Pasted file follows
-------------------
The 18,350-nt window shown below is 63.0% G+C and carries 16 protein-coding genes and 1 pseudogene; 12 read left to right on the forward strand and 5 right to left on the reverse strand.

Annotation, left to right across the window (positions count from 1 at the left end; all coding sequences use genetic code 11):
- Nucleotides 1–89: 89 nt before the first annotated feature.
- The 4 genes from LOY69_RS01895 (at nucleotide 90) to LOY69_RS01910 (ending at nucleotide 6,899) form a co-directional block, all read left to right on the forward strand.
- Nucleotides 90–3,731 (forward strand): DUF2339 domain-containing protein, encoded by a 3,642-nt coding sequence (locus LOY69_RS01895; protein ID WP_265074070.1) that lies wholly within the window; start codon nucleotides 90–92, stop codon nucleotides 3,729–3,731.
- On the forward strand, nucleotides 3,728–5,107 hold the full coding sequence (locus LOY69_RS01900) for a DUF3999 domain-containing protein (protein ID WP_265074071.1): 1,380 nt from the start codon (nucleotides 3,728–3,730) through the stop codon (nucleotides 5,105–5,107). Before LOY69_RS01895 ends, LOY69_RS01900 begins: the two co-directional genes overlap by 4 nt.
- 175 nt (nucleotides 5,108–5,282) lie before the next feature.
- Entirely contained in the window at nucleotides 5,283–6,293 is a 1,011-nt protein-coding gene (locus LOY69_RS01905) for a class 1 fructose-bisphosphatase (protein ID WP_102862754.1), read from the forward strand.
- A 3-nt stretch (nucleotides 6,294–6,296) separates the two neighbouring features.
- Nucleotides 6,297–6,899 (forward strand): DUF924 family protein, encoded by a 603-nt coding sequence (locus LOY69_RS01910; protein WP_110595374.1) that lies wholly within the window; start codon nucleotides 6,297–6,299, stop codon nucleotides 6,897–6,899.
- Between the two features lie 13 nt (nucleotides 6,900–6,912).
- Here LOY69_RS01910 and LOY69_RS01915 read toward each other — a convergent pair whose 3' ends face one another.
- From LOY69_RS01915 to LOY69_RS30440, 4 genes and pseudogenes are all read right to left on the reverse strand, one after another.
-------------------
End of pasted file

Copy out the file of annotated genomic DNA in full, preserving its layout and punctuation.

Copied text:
The 18,350-nt window shown below is 63.0% G+C and carries 16 protein-coding genes and 1 pseudogene; 12 read left to right on the forward strand and 5 right to left on the reverse strand.

Annotation, left to right across the window (positions count from 1 at the left end; all coding sequences use genetic code 11):
- Nucleotides 1–89: 89 nt before the first annotated feature.
- The 4 genes from LOY69_RS01895 (at nucleotide 90) to LOY69_RS01910 (ending at nucleotide 6,899) form a co-directional block, all read left to right on the forward strand.
- Nucleotides 90–3,731 (forward strand): DUF2339 domain-containing protein, encoded by a 3,642-nt coding sequence (locus LOY69_RS01895; protein ID WP_265074070.1) that lies wholly within the window; start codon nucleotides 90–92, stop codon nucleotides 3,729–3,731.
- On the forward strand, nucleotides 3,728–5,107 hold the full coding sequence (locus LOY69_RS01900) for a DUF3999 domain-containing protein (protein ID WP_265074071.1): 1,380 nt from the start codon (nucleotides 3,728–3,730) through the stop codon (nucleotides 5,105–5,107). Before LOY69_RS01895 ends, LOY69_RS01900 begins: the two co-directional genes overlap by 4 nt.
- 175 nt (nucleotides 5,108–5,282) lie before the next feature.
- Entirely contained in the window at nucleotides 5,283–6,293 is a 1,011-nt protein-coding gene (locus LOY69_RS01905) for a class 1 fructose-bisphosphatase (protein ID WP_102862754.1), read from the forward strand.
- A 3-nt stretch (nucleotides 6,294–6,296) separates the two neighbouring features.
- Nucleotides 6,297–6,899 (forward strand): DUF924 family protein, encoded by a 603-nt coding sequence (locus LOY69_RS01910; protein WP_110595374.1) that lies wholly within the window; start codon nucleotides 6,297–6,299, stop codon nucleotides 6,897–6,899.
- Between the two features lie 13 nt (nucleotides 6,900–6,912).
- Here LOY69_RS01910 and LOY69_RS01915 read toward each other — a convergent pair whose 3' ends face one another.
- From LOY69_RS01915 to LOY69_RS30440, 4 genes and pseudogenes are all read right to left on the reverse strand, one after another.